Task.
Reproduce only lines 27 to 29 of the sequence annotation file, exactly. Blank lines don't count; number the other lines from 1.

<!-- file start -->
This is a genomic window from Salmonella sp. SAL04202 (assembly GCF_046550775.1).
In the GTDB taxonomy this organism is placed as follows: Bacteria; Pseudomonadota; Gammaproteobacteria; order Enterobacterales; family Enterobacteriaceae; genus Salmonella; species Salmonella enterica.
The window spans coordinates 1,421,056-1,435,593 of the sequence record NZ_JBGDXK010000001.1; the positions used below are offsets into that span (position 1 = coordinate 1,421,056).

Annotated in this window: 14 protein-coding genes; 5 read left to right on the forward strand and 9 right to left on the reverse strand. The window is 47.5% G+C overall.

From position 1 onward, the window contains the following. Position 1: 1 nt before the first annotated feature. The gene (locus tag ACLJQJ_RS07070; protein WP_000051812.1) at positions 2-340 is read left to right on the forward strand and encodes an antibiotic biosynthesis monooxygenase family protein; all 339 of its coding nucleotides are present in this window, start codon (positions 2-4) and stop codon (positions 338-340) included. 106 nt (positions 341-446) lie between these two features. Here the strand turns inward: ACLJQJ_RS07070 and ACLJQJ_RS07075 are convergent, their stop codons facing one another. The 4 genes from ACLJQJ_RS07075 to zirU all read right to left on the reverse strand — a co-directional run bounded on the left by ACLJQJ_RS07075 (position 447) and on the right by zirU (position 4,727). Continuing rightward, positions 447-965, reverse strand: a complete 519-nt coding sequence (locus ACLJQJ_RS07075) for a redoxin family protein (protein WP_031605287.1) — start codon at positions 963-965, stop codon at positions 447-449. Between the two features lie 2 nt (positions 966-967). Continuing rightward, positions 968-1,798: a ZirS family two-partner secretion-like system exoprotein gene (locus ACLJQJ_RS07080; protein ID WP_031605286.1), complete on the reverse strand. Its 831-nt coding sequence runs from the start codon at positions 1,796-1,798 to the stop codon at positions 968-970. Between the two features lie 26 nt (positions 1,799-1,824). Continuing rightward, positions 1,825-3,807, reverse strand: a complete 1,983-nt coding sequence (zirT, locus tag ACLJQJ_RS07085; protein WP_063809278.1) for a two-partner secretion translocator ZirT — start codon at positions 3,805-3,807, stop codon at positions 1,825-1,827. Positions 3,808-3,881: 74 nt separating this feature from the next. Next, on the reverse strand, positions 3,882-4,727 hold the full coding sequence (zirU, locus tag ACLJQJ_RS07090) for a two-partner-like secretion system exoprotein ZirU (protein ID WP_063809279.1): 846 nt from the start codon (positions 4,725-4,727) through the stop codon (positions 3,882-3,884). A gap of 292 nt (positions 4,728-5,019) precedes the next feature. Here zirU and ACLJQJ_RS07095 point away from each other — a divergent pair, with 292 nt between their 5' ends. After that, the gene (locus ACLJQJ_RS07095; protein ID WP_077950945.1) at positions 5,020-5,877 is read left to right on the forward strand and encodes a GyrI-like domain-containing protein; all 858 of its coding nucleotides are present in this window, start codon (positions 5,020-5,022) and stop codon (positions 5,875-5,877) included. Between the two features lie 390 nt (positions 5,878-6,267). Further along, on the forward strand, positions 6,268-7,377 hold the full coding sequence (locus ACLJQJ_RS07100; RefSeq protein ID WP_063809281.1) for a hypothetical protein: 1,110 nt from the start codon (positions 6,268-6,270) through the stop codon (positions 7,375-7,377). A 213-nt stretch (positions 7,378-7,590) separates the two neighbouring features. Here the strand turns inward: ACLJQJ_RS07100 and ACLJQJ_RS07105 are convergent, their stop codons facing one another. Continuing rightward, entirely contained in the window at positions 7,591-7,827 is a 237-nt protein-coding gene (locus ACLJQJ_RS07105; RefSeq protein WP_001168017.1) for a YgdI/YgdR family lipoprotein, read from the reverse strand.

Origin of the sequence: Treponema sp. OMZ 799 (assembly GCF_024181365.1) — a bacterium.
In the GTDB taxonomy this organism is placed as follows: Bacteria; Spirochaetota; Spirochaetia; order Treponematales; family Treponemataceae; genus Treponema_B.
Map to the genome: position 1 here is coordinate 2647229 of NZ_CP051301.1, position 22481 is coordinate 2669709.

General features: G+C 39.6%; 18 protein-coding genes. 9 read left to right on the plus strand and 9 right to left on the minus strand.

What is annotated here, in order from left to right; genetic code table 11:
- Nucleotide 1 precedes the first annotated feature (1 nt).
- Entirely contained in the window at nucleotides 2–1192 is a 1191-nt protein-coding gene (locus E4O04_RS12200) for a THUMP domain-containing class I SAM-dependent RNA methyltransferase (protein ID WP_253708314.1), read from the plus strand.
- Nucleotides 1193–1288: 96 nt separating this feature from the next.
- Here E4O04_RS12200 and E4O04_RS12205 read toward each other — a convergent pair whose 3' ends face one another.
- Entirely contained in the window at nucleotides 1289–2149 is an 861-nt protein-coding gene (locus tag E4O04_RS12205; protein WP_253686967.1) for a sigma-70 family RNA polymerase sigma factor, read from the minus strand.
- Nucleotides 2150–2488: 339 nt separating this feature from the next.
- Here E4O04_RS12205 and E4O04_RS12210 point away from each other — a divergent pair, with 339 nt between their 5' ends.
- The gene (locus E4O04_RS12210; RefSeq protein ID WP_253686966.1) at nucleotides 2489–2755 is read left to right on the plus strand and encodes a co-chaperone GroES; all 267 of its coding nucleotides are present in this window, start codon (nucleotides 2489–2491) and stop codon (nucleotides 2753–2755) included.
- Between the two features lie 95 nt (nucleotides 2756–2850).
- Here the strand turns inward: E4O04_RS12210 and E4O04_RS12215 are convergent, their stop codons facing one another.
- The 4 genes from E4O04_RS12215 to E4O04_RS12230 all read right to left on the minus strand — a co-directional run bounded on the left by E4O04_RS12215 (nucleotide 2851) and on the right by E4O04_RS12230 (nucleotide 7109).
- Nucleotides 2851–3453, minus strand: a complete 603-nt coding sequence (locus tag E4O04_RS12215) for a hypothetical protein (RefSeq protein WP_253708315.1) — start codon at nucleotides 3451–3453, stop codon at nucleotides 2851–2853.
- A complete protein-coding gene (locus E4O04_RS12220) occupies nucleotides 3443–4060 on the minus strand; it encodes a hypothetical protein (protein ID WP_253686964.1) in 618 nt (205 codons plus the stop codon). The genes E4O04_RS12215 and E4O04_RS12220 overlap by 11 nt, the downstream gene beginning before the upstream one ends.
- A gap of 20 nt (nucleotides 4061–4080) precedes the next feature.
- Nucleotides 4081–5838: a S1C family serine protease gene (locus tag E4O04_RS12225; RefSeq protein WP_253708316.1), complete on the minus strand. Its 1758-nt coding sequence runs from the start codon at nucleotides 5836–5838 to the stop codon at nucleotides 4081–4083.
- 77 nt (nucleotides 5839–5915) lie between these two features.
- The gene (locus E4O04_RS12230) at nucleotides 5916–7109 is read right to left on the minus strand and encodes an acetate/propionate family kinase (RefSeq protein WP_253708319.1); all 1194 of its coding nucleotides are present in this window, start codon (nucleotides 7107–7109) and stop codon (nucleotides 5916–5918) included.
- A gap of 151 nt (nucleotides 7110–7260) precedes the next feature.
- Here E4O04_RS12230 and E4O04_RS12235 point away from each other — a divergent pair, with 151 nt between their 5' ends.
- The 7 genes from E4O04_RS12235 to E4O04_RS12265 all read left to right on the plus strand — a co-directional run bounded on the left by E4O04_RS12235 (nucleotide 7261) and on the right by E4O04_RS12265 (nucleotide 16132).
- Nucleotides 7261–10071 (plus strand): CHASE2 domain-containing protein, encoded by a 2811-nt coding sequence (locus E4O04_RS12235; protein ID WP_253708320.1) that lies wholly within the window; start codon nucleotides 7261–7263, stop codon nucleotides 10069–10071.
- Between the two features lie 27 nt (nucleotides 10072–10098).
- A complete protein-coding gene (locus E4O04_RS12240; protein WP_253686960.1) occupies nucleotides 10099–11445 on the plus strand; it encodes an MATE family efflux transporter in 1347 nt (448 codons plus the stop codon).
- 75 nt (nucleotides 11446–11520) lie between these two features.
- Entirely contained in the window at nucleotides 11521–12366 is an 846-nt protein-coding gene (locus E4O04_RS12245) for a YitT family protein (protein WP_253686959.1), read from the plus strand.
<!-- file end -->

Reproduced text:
- The gene (locus E4O04_RS12230) at nucleotides 5916–7109 is read right to left on the minus strand and encodes an acetate/propionate family kinase (RefSeq protein WP_253708319.1); all 1194 of its coding nucleotides are present in this window, start codon (nucleotides 7107–7109) and stop codon (nucleotides 5916–5918) included.
- A gap of 151 nt (nucleotides 7110–7260) precedes the next feature.
- Here E4O04_RS12230 and E4O04_RS12235 point away from each other — a divergent pair, with 151 nt between their 5' ends.